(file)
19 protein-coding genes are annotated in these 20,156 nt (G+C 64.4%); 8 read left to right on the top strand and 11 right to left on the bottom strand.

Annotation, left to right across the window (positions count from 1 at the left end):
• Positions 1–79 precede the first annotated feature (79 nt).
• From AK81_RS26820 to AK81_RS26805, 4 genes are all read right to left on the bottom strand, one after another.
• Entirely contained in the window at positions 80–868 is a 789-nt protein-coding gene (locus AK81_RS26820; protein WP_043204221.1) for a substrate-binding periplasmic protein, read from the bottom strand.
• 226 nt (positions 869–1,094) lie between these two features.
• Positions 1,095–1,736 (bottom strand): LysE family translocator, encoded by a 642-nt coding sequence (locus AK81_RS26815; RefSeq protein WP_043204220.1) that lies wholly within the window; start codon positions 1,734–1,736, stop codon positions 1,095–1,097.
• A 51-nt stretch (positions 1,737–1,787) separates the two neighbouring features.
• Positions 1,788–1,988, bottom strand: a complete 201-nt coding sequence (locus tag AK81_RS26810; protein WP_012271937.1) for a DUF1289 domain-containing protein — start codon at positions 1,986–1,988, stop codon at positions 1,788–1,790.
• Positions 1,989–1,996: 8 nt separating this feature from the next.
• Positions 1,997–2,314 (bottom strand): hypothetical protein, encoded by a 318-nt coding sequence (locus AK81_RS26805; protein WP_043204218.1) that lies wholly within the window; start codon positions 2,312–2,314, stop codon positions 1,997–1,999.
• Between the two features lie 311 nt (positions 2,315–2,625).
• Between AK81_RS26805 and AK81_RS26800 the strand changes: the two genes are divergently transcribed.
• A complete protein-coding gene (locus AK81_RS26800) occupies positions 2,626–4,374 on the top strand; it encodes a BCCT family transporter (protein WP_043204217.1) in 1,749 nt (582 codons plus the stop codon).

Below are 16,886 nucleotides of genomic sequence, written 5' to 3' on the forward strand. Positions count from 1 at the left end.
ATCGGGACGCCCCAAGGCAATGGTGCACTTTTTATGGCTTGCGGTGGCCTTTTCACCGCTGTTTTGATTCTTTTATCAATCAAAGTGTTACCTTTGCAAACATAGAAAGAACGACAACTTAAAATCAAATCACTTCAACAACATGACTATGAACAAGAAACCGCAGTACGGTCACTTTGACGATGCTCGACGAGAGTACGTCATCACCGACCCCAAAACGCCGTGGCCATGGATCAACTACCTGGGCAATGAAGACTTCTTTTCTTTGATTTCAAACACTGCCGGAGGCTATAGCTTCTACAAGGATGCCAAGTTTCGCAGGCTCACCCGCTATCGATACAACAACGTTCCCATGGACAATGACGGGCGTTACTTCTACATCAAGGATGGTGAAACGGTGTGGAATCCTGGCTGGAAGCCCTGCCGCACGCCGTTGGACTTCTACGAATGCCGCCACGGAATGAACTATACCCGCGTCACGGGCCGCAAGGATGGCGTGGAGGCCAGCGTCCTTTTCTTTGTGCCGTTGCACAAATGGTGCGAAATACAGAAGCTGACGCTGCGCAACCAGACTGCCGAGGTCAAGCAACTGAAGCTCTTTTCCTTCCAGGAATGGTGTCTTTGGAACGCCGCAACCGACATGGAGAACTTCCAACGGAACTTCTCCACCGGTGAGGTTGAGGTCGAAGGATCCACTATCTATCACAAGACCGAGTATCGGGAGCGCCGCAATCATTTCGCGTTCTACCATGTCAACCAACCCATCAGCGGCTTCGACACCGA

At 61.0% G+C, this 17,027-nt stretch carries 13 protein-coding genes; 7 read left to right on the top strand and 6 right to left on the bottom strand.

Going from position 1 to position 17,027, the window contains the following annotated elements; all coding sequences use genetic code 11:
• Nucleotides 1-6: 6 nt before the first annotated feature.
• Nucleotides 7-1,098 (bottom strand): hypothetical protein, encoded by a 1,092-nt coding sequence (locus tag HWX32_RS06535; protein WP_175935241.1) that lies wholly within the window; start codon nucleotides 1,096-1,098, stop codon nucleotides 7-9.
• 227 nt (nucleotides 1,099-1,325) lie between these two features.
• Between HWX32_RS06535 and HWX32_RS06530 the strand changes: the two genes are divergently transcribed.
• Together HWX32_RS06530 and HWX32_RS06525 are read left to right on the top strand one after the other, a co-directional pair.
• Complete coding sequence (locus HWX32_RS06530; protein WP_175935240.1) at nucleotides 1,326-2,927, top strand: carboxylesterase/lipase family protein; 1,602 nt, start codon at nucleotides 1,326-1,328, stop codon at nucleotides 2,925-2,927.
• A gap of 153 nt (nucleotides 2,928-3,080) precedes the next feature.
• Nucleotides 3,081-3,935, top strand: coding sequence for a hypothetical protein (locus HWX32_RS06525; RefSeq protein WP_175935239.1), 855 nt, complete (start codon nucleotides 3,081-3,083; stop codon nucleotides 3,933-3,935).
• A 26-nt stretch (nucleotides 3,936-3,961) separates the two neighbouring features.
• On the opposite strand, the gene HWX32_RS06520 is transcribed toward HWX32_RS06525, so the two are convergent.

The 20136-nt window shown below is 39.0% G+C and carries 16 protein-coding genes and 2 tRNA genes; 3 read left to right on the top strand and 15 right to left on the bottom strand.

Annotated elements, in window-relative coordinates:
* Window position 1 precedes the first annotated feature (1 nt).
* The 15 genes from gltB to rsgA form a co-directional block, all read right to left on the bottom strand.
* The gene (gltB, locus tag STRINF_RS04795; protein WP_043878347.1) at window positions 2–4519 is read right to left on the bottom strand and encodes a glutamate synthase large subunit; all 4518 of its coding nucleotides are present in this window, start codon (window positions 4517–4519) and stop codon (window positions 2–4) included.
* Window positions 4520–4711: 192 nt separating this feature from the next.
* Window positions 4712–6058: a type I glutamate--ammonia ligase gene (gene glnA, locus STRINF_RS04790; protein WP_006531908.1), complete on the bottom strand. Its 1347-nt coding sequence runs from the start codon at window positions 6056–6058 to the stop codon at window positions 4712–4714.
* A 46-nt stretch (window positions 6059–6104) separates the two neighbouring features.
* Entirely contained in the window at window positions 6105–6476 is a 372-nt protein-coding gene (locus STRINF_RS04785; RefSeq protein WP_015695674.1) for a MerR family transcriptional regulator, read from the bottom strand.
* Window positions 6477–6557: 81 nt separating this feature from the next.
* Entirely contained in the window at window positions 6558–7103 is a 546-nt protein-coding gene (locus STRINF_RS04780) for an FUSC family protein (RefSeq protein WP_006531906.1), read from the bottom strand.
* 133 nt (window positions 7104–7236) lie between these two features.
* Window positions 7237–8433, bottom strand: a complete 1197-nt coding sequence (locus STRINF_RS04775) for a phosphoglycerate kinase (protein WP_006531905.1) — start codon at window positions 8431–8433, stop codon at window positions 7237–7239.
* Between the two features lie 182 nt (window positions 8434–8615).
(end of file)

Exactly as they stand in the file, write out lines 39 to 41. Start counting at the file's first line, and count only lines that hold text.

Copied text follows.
* Entirely contained in the window at window positions 6558–7103 is a 546-nt protein-coding gene (locus STRINF_RS04780) for an FUSC family protein (RefSeq protein WP_006531906.1), read from the bottom strand.
* 133 nt (window positions 7104–7236) lie between these two features.
* Window positions 7237–8433, bottom strand: a complete 1197-nt coding sequence (locus STRINF_RS04775) for a phosphoglycerate kinase (protein WP_006531905.1) — start codon at window positions 8431–8433, stop codon at window positions 7237–7239.